Palestinian Chef Brings ‘Italian Twist’ to Traditional Ramadan Recipe
Trained in Padua, Fidaa Abuhamdiya combines culinary heritages to create delicious dishes
During the holy month of Ramadan, Muslims the world over pray, reflect and get together with their families, in addition to fasting from sunrise to sunset.
Abstaining from food during Ramadan, which begins on April 13 and is slated to end on May 12, can at times be quite daunting, especially during the longer and hotter days. For this reason, many of the hallmark dishes that are eaten following a day of fasting during this period are quite filling and nutritious, including qatayef, a sweet dumpling that is commonly served during the holy month. Muslims often enjoy a few pieces of the delectable dessert following their fast-breaking meal, known as iftar.
Palestinian chef Fidaa Abuhamdiya has taken the traditional qatayef dish and given it a creative Italian twist.
Born in Hebron in 1982, Abuhamdiya pursued her culinary and gastronomic studies at the University of Padua in Italy.
Though she currently resides in the Palestinian West Bank city of Ramallah, most of her recipes are written in Italian, a language to which she has long been attracted. Abuhamdiya’s unique perspective on food culture also has led to the creation of Italian-Palestinian fusion cuisine.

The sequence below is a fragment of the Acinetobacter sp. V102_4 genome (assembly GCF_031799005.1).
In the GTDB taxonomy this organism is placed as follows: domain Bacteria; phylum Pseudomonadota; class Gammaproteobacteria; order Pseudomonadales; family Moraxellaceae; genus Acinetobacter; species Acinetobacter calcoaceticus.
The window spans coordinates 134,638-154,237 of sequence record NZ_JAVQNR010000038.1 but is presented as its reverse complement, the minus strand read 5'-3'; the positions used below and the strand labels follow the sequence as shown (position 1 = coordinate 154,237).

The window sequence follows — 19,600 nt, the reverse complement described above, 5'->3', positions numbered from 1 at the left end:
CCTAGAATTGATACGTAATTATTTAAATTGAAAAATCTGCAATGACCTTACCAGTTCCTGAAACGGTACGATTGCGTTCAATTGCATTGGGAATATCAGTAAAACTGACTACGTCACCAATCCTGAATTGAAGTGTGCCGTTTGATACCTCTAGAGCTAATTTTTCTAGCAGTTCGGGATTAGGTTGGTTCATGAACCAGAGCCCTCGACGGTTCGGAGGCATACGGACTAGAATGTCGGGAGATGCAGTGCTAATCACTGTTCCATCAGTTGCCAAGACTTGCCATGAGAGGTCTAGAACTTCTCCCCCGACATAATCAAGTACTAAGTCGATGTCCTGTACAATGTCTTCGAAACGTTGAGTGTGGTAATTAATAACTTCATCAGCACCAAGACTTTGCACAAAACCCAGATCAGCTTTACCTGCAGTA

On one hand, she makes her own tiramisu, panettone and other mouthwatering Italian goodies that she sells to Palestinians via a project she refers to as Tiramix Palestine; on the other, she publicizes her own Palestinian heritage on Italian websites and via a cookbook published in 2016 that she co-authored with Italian chef Silvia Chiarantini called “Pop Palestine Cuisine.” The book features over 60 recipes.
Abuhamdiya spoke to The Media Line about her experiences as a chef and also shared one of her most popular Ramadan recipes.
TML: How does your cuisine combine Palestinian and Italian culinary traditions?
ABUHAMDIYA: At home I cook both Palestinian and Italian. Some recipes are fusion but my home is Italian and Palestinian.
It’s not hard [to mix them] because we are very close to the Italian food culture in the south of Italy. It’s not really hard to adapt the taste [of] these new dishes because we almost have the same ingredients: olive oil, durum wheat and meat. These are the three main things that [the food] is based upon.
For example, sometimes I make ravioli with cheese and fresh Palestinian za’atar and it’s very delicious.
TML: How well-known is your food in both Italy and Palestine?
ABUHAMDIYA: In Italy, I’m well known as a Palestinian chef with Palestinian food; in Palestine I’m known for Italian food. When people here talk about Italian food, many people think about me, fortunately.
TML: How did you get into cooking when you were younger? What made you decide to go in that direction?
ABUHAMDIYA: I was born with this love of cooking, eating and food culture. I consider food as a tool of communication. For me, it was about cooking for people and not just about giving them recipes.
It’s like studying any other thing and you [can] teach others. Sometimes I even teach at a school here and most of the young students choose culinary school because they’re not good at other [subjects] or because they have problems.